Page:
According AJ, apparently, Americans should feel sorry for them and anyway, only the hard working ones come here anyway. The fact is, we are importing poorly educated people, we are importing poverty and we are importing criminals.
It isn’t hateful to call Mexico a third world nation. It isn’t hateful not to want to import the corruption, crime, poverty, and low education levels from the third world. Do I feel sorry for Mexico? Sure. Do I feel sorry enough for them to bring their problems here? No. That isn’t’ racist, it is simple common sense.
In the nineteenth century, we attracted immigrants that had similar values and similar skill levels, at the very least into our nation. Sure there were cries against Germans, Irish, Italians, but their skill levels matched the needs of our nation, from raw labor to skilled labor, at the time. Right now, we have a 21st century nation, importing people with 19th century skills and education levels. Does that make any sense at all?
Finally, AJ fails to address the underlying moral problem with illegal labor. We don’t import these illegals because they work hard, but because they work cheap. The exploitation of these aliens is a moral problem. Feeling sorry for them, but exploiting them at the same time to save a buck so that your lawn is green, is in my book not only hateful, but sinful. Using these people for their cheap labor is corrosive to our national moral character.
Finally, if we are talking about representative government in terms of this bill, I need to ask, was negotiating this bill behind closed doors democratic? Was putting 1639 before the Senate before the bill was printed democratic? Was the clay pigeon maneuver democratic? No, it wasn’t. On the other hand, was the fact that millions of people called, faxed, wrote, and emailed their representatives a sign of democracy at work? Yes.
Once again, before I go one, I tend to agree with the Strata Sphere on 90% of what he writes on, but ! on this issue, we diverge. What is my point then? The Strata Sphere is using the same arguments that our elites did, the same arguments that the Times or the WSJ did, the same arguments that the Democrats made, the same arguments that the country club Republicans did.
If you opposed this bill you are racist, far right, a minority, and hateful. I think I have shown that that is untrue. Pointing out that Mexican immigrants are poorly educated and that Mexican illegal immigrants fill our jails is factually correct. Sometimes facts are unpleasant, but it doesn’t change their truthfullness.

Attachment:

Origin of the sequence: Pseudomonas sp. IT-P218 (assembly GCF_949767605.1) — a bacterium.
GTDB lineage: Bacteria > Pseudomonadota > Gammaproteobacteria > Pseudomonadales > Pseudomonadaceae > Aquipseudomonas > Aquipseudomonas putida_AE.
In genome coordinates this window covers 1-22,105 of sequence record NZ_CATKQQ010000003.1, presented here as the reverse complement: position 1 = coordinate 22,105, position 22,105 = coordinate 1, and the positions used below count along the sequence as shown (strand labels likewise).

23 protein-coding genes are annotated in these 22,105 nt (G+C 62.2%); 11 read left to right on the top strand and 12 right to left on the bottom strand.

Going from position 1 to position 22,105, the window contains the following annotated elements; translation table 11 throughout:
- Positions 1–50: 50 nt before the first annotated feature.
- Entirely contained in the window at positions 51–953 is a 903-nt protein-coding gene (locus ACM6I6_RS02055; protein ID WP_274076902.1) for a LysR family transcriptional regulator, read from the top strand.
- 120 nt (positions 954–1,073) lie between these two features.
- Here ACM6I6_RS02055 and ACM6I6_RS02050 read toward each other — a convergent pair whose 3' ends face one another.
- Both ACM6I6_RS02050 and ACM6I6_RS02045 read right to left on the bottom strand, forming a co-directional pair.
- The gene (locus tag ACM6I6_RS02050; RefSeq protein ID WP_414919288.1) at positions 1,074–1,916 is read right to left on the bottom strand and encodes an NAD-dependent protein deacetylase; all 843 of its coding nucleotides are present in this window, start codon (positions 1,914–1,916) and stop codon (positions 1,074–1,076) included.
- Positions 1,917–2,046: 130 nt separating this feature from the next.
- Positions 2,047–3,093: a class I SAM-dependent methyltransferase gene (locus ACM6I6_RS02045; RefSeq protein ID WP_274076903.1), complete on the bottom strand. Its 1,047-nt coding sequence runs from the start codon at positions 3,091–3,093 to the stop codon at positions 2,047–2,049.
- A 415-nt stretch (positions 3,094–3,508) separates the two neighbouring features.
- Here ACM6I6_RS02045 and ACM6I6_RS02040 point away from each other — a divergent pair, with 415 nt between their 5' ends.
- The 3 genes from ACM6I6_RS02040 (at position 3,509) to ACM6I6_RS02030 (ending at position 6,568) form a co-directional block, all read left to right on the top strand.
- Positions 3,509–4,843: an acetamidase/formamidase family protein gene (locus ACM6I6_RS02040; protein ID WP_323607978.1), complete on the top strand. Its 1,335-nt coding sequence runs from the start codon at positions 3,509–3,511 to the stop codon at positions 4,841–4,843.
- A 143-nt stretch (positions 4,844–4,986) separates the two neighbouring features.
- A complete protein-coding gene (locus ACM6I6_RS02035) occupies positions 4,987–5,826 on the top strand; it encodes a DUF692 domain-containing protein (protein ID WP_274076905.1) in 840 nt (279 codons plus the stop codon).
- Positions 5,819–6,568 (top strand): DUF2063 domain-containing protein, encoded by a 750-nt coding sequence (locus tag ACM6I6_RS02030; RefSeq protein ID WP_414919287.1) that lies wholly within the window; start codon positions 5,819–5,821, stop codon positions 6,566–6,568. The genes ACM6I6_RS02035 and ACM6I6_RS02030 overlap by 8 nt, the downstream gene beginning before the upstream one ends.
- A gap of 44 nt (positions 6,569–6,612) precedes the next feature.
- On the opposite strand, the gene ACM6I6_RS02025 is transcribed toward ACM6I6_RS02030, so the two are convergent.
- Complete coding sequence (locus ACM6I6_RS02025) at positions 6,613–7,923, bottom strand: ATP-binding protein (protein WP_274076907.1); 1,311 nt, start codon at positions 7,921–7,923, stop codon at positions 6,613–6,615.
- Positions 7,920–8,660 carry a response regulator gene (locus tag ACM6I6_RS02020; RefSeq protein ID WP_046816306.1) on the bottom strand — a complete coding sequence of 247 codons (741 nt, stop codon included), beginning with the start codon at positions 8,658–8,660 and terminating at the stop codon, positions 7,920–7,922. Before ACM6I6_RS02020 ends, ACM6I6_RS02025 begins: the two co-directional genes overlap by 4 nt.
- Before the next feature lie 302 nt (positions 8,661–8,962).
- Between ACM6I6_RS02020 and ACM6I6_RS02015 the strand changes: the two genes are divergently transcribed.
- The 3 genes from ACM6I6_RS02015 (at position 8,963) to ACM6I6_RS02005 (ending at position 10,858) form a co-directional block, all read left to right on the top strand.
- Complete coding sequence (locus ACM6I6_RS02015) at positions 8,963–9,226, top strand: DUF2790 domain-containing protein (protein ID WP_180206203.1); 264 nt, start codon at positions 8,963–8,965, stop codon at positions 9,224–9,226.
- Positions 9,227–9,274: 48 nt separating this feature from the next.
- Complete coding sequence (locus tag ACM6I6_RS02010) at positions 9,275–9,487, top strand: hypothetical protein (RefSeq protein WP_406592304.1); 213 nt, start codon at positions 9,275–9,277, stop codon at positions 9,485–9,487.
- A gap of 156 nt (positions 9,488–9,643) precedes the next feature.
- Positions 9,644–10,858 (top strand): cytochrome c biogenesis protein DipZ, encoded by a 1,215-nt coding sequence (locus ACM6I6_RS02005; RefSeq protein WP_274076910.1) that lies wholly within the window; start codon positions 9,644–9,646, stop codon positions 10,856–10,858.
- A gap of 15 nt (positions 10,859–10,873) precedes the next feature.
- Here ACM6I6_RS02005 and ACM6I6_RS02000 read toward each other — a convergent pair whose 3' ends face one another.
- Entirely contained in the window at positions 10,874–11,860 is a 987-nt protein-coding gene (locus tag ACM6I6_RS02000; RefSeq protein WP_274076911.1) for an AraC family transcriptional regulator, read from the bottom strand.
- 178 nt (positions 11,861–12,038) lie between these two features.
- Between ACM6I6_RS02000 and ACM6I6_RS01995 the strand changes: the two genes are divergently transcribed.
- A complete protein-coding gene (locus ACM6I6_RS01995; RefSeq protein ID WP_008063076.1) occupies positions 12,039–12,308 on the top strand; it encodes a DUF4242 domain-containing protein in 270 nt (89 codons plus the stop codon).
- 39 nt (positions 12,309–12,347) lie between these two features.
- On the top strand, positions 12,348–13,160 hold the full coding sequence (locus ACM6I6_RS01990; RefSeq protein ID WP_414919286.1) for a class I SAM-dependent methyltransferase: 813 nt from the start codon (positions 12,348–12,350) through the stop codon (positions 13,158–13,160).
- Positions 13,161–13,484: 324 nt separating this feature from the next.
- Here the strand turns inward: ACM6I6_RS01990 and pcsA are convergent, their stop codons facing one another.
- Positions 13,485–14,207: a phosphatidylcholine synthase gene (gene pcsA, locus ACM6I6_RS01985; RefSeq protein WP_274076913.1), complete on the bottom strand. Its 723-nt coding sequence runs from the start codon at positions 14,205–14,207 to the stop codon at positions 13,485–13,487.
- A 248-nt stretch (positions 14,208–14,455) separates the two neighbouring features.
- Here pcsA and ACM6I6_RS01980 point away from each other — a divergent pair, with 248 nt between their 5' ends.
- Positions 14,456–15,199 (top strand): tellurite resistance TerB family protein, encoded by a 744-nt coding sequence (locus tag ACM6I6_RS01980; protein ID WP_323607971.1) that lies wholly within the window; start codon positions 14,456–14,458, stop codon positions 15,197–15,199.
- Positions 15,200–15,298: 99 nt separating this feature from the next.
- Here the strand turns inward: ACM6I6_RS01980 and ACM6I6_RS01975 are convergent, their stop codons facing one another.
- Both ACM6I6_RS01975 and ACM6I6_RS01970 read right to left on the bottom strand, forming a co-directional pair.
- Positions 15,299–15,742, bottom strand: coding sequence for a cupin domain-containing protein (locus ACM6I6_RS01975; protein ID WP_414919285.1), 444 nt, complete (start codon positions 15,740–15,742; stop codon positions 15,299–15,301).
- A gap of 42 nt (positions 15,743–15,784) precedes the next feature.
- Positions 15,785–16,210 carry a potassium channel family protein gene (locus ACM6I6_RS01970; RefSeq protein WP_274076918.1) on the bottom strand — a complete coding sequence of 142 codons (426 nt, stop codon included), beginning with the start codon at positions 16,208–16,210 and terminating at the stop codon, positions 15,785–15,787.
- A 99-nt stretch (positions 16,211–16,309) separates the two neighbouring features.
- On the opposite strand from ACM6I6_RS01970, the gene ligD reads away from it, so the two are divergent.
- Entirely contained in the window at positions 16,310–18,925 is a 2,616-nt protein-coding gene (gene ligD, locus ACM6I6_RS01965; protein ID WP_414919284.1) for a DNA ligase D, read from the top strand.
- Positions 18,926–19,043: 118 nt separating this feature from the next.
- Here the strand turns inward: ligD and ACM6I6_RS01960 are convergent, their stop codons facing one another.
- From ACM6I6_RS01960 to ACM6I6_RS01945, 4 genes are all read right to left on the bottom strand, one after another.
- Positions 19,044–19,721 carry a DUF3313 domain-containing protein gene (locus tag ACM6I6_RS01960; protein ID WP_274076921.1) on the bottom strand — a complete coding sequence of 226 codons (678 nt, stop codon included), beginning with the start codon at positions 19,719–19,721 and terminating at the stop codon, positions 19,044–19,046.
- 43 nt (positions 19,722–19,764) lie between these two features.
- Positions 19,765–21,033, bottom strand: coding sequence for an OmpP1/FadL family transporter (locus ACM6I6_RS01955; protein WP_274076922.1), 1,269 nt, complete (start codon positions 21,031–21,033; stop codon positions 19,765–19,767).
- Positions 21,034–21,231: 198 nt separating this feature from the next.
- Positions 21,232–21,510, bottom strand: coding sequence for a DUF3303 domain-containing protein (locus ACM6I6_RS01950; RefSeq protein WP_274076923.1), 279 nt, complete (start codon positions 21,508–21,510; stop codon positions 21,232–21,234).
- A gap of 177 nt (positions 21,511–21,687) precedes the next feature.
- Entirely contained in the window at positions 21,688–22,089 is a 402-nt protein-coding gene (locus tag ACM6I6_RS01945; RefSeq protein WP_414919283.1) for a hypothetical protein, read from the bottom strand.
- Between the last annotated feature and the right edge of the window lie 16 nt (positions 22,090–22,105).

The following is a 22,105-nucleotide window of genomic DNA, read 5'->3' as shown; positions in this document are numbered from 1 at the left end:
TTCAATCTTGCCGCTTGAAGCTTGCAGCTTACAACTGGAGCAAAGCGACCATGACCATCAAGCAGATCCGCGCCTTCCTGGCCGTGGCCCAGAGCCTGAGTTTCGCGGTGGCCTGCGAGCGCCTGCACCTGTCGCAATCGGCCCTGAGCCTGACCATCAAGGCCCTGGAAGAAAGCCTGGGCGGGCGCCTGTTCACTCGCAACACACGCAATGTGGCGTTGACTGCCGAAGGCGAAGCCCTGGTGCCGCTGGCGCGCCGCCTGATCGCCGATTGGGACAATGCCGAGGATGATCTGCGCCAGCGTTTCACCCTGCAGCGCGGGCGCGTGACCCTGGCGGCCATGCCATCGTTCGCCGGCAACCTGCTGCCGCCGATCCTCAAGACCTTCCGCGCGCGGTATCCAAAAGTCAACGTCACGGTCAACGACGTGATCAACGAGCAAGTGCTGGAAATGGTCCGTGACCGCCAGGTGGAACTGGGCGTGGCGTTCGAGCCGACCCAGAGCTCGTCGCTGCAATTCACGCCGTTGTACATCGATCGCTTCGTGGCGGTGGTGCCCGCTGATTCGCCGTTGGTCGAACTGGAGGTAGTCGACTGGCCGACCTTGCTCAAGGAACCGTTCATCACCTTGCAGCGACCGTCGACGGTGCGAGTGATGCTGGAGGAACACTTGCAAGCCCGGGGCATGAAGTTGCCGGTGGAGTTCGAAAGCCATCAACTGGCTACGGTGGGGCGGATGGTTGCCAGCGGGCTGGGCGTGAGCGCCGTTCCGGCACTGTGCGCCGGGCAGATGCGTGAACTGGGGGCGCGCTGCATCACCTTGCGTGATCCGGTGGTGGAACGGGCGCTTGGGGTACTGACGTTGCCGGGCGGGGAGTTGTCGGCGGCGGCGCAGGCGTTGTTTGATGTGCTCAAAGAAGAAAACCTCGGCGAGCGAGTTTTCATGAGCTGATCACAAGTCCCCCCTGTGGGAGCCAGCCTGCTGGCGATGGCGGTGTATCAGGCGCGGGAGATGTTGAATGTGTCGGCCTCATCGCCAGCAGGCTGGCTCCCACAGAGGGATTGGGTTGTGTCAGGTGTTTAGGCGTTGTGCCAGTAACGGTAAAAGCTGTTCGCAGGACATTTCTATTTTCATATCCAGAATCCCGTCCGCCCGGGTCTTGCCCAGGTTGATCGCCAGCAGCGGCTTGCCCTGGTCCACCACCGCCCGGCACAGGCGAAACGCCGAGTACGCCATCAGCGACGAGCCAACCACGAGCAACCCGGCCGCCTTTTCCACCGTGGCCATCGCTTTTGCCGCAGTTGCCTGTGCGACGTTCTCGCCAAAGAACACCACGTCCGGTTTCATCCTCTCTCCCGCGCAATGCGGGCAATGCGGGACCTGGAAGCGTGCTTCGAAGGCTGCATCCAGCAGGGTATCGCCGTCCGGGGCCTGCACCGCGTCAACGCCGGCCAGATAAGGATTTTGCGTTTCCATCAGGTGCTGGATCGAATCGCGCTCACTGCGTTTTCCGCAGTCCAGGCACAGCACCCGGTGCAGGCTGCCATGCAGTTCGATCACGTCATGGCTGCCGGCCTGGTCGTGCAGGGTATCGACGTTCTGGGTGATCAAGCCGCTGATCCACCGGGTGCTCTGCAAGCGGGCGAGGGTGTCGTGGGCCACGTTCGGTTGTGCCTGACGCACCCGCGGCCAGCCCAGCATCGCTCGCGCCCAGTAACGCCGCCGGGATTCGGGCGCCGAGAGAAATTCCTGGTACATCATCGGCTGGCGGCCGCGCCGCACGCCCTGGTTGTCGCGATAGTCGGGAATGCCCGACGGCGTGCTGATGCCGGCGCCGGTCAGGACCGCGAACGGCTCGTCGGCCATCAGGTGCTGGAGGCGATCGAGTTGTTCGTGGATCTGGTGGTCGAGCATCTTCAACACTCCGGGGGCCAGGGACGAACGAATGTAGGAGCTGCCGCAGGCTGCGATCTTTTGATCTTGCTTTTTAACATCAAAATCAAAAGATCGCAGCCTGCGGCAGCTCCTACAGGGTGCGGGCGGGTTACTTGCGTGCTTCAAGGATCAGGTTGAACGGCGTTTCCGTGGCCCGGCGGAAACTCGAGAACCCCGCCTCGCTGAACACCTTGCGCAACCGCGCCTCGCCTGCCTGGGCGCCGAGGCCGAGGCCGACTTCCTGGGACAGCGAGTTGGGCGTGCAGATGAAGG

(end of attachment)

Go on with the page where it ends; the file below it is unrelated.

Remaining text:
We who opposed it offer nothing in it place. That is often the argument made against our side. We have a border fence law that hasn’t been enacted. Enforce it. I showed how George Bush hasn’t enforced laws against illegal laborers. Enforce those laws. We don’t need more laws, we need the will to do something about enforcement. The American people disliked this Amnesty bill because it was all about the amnesty, not about the enforcement.
That the Republicans are politically killing themselves by allowing the “right wing” to dictate immigration policy. As I pointed out, you do not compromise core principles, moral principles to gain votes. Democrats might do that, but conservatives shouldn’t. Republicans have failed in the polls because they lack the will the enact their core beliefs. They fail to govern. When Republicans act like Democrats they fail. Ask Mike DeWine about that.
What is the answer? Border enforcement first. Fix the source of the problem. Show Americans that the government is serious and that it is competent. Second, stop the employment of illegal aliens. Third, set up a temporary/seasonal worker program for agriculture only. (Manufacturing jobs are not seasonal ! and shou ld not be included). See what effect this has on the number of illegal immigrants in this nation. Then and only then do we consider the status of those remaining illegal immigrants.
Unfortunately, this solution isn’t a quick fix. It would require fortitude. It would require sacrifice. It would dent profits. And it would produce real and lasting results. And it can’t be rolled up into a feel good comprehensive package (700 pages, pushed by Ted Kennedy!). The party that decides to govern will lay claim to this path. And to govern, it will require that we put America’s needs first and above the needs of a third world Mexico.
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Read what others have written on the immigration issue: